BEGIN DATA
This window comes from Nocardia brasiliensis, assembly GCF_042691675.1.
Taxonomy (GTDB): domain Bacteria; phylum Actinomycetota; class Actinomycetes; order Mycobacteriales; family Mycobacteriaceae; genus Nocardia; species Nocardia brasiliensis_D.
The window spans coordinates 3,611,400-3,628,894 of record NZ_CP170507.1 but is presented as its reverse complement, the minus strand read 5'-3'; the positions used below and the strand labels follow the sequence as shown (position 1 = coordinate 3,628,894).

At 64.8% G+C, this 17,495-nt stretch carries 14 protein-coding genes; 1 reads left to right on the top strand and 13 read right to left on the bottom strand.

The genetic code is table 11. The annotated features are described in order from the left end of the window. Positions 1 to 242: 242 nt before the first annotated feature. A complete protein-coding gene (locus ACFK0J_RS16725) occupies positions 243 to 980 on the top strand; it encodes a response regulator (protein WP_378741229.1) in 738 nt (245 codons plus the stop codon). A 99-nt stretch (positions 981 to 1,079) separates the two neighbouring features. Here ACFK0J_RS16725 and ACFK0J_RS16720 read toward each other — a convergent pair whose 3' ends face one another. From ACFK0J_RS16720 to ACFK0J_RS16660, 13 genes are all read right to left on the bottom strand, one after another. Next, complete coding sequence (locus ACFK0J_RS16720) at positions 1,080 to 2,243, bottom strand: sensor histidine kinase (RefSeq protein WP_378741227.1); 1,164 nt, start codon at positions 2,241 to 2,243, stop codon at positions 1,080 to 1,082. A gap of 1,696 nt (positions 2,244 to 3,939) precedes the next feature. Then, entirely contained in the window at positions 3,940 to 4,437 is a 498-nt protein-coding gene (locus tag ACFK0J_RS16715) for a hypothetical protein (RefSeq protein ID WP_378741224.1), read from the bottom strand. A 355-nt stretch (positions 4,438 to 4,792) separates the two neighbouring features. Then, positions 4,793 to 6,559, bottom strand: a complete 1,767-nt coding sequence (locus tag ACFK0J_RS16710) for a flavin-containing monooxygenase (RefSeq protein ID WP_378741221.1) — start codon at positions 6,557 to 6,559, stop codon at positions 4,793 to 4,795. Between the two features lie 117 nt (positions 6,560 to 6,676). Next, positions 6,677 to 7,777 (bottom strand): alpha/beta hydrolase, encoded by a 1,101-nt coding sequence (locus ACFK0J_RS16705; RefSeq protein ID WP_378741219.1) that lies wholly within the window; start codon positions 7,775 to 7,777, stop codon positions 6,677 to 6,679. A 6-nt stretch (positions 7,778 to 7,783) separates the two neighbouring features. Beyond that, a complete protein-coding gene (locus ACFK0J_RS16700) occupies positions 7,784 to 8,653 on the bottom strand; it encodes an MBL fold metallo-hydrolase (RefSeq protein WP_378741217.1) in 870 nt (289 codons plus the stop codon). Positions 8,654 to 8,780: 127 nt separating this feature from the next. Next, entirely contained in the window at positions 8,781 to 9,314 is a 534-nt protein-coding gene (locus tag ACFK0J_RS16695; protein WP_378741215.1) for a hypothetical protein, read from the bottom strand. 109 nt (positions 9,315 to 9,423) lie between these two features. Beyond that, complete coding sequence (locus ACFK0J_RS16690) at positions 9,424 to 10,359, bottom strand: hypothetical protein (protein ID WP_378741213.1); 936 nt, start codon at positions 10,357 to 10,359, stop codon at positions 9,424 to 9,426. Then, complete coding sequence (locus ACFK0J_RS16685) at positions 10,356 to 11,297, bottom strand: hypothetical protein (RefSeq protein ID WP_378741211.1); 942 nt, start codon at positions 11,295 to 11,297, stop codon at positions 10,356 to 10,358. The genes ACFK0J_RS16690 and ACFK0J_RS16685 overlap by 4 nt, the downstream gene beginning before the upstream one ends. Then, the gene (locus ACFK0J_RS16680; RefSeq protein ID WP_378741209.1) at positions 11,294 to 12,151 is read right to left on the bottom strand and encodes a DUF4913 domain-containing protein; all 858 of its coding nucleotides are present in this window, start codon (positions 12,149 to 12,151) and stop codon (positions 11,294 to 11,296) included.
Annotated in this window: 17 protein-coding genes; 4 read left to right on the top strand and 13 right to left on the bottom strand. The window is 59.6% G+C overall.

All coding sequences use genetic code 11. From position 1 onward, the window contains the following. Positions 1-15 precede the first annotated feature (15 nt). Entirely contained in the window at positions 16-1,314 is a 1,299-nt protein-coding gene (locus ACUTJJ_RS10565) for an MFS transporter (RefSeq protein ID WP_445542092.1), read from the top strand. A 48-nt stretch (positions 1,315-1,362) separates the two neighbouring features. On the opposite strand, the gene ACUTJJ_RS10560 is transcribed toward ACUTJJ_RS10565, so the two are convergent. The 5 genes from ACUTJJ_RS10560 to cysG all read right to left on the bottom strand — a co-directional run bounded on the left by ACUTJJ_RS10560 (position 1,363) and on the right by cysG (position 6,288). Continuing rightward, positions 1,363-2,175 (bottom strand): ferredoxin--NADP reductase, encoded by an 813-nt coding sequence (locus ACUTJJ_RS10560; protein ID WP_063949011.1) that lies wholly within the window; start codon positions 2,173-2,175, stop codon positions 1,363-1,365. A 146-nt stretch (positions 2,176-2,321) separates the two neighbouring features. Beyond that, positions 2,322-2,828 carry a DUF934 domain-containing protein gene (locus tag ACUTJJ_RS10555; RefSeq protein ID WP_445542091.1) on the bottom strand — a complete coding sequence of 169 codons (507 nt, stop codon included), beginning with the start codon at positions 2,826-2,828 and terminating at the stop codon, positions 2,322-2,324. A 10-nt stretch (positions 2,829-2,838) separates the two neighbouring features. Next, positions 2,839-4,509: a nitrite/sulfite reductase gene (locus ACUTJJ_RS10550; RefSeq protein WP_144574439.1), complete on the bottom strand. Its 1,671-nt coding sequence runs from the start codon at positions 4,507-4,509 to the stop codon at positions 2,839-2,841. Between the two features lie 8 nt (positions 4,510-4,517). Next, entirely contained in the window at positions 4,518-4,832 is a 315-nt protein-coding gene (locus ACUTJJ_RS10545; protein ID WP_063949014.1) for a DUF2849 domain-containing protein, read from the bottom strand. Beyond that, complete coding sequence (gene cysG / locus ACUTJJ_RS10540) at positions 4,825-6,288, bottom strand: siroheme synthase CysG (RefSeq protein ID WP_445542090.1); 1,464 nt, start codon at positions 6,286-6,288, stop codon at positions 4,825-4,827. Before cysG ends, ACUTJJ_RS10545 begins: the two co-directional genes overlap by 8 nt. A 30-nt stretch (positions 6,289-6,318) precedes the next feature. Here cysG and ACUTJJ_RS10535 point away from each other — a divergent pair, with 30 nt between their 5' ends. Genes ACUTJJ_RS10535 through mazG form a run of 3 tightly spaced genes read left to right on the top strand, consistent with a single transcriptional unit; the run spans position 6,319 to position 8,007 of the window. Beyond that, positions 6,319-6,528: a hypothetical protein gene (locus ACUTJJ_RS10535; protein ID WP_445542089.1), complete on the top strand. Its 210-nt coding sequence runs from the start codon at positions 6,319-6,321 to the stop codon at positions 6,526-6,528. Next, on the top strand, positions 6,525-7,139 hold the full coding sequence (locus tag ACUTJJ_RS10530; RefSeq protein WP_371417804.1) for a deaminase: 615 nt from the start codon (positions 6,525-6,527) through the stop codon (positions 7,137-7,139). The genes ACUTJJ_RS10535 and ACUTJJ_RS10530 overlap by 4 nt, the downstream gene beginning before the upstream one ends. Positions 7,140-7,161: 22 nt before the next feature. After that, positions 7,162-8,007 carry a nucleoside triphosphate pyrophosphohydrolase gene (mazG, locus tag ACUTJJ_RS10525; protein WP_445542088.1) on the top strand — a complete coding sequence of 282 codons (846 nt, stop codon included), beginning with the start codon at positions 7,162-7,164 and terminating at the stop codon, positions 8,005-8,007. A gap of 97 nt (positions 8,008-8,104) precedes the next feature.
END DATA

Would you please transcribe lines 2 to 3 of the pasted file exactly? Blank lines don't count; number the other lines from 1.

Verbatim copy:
Taxonomy (GTDB): domain Bacteria; phylum Actinomycetota; class Actinomycetes; order Mycobacteriales; family Mycobacteriaceae; genus Nocardia; species Nocardia brasiliensis_D.
The window spans coordinates 3,611,400-3,628,894 of record NZ_CP170507.1 but is presented as its reverse complement, the minus strand read 5'-3'; the positions used below and the strand labels follow the sequence as shown (position 1 = coordinate 3,628,894).